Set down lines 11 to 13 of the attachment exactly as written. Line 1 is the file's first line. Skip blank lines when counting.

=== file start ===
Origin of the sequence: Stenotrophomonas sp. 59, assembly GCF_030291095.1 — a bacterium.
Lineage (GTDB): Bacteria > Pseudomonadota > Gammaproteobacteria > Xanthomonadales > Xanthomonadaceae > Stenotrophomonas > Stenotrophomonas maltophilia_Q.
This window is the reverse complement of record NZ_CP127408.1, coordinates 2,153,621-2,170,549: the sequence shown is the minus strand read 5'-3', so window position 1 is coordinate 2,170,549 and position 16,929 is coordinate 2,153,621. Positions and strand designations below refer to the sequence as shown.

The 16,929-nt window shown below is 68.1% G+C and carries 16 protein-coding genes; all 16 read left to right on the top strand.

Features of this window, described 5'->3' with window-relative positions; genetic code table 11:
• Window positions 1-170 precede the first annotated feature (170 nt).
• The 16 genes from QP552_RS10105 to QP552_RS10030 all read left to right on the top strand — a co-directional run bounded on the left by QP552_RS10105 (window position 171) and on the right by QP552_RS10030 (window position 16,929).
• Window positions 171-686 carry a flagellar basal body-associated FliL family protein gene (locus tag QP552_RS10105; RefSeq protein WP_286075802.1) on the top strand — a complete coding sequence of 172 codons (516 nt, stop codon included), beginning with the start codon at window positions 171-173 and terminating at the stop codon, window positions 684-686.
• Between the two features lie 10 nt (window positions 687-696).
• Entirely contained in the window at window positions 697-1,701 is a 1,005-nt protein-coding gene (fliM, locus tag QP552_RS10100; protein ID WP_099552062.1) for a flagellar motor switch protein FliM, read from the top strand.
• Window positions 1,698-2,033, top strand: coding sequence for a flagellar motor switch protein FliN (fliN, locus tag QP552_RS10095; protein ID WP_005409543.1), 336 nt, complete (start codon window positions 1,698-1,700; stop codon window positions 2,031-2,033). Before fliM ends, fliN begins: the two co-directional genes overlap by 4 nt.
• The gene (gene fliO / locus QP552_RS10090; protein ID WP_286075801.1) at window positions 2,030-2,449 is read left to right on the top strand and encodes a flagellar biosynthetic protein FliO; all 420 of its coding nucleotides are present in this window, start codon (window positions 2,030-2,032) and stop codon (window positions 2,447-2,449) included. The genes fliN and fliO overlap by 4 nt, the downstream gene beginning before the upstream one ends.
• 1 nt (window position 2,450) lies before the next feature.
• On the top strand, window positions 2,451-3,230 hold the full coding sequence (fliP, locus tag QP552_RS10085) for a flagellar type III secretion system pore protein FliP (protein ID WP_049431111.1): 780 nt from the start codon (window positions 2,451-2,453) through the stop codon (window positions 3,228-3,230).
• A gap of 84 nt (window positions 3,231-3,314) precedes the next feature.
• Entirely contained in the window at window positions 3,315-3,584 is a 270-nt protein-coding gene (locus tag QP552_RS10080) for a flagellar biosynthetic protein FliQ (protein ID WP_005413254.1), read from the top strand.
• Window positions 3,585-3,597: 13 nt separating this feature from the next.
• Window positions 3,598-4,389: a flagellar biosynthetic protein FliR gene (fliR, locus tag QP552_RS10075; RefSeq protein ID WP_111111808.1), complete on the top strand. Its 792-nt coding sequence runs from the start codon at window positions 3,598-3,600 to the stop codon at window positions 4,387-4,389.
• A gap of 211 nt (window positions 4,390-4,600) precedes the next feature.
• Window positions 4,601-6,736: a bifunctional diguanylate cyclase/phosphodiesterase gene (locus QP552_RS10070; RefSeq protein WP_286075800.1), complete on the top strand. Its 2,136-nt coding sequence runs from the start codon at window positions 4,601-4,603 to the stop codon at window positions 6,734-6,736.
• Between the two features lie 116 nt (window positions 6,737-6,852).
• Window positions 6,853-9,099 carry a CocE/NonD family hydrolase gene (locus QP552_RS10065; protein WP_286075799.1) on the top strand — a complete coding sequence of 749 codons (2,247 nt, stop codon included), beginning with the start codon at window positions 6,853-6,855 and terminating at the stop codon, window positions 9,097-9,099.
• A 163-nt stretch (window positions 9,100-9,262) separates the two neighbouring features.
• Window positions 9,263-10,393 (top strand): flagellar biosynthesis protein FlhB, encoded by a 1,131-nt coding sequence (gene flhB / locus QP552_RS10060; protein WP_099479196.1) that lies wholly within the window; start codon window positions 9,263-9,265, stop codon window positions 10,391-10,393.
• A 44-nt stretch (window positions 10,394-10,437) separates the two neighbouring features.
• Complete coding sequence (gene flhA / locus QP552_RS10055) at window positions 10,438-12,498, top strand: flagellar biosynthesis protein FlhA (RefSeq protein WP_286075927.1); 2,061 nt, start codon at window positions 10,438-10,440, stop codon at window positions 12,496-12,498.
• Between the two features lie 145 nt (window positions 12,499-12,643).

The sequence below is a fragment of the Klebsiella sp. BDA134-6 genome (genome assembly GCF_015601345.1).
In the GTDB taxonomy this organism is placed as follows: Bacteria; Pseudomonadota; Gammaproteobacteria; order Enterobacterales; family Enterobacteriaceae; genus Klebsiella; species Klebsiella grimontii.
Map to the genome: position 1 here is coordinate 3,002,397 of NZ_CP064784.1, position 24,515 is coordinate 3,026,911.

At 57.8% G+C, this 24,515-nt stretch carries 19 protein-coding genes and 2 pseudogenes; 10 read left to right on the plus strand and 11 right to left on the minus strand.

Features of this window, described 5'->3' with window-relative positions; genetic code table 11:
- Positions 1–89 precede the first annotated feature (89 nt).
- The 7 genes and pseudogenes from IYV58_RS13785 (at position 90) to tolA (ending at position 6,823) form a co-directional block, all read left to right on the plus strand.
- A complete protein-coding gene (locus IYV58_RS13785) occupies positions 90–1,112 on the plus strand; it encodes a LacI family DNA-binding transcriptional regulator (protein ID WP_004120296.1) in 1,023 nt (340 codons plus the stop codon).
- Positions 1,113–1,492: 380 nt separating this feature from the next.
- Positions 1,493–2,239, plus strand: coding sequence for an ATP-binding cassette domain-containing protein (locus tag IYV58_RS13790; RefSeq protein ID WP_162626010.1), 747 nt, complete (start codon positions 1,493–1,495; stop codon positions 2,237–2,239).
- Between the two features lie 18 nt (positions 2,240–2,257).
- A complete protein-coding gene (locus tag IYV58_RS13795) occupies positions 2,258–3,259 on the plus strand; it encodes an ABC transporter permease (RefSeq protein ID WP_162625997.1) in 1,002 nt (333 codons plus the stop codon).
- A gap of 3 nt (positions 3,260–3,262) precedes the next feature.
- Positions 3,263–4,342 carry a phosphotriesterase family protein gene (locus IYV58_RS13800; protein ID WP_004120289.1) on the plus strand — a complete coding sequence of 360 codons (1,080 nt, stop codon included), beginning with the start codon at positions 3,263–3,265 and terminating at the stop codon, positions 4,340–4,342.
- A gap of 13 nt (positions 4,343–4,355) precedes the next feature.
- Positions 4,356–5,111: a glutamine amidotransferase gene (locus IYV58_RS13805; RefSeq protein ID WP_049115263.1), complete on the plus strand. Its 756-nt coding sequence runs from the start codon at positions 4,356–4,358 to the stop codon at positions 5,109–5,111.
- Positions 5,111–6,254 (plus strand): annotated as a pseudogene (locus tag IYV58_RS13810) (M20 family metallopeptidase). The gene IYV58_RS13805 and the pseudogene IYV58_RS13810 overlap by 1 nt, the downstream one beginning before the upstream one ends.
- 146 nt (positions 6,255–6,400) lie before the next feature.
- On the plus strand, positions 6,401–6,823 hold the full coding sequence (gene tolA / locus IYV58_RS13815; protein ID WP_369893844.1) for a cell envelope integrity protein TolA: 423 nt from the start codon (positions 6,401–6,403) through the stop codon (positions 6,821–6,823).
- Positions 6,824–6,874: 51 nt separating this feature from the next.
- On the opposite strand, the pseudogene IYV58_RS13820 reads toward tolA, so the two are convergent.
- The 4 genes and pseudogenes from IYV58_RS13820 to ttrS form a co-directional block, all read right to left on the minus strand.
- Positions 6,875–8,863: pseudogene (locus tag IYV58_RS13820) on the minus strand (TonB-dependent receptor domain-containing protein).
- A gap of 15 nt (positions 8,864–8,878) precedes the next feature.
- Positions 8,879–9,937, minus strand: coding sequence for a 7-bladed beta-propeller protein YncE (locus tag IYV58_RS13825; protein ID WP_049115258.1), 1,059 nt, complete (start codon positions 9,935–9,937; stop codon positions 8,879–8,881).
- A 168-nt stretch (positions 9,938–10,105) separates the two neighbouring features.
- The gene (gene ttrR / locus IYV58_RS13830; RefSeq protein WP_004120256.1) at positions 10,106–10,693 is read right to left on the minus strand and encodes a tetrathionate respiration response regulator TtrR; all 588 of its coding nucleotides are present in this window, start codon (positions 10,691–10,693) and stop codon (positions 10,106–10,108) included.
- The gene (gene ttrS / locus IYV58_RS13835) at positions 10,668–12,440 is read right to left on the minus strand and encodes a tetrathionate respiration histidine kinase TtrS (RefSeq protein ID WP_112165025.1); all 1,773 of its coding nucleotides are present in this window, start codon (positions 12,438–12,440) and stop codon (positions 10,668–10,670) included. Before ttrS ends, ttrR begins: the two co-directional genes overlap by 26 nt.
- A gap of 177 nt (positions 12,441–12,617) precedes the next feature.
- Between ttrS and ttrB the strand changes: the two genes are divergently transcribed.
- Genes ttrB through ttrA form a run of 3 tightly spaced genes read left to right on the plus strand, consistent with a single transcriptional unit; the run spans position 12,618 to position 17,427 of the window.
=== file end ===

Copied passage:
• Window positions 1,698-2,033, top strand: coding sequence for a flagellar motor switch protein FliN (fliN, locus tag QP552_RS10095; protein ID WP_005409543.1), 336 nt, complete (start codon window positions 1,698-1,700; stop codon window positions 2,031-2,033). Before fliM ends, fliN begins: the two co-directional genes overlap by 4 nt.
• The gene (gene fliO / locus QP552_RS10090; protein ID WP_286075801.1) at window positions 2,030-2,449 is read left to right on the top strand and encodes a flagellar biosynthetic protein FliO; all 420 of its coding nucleotides are present in this window, start codon (window positions 2,030-2,032) and stop codon (window positions 2,447-2,449) included. The genes fliN and fliO overlap by 4 nt, the downstream gene beginning before the upstream one ends.
• 1 nt (window position 2,450) lies before the next feature.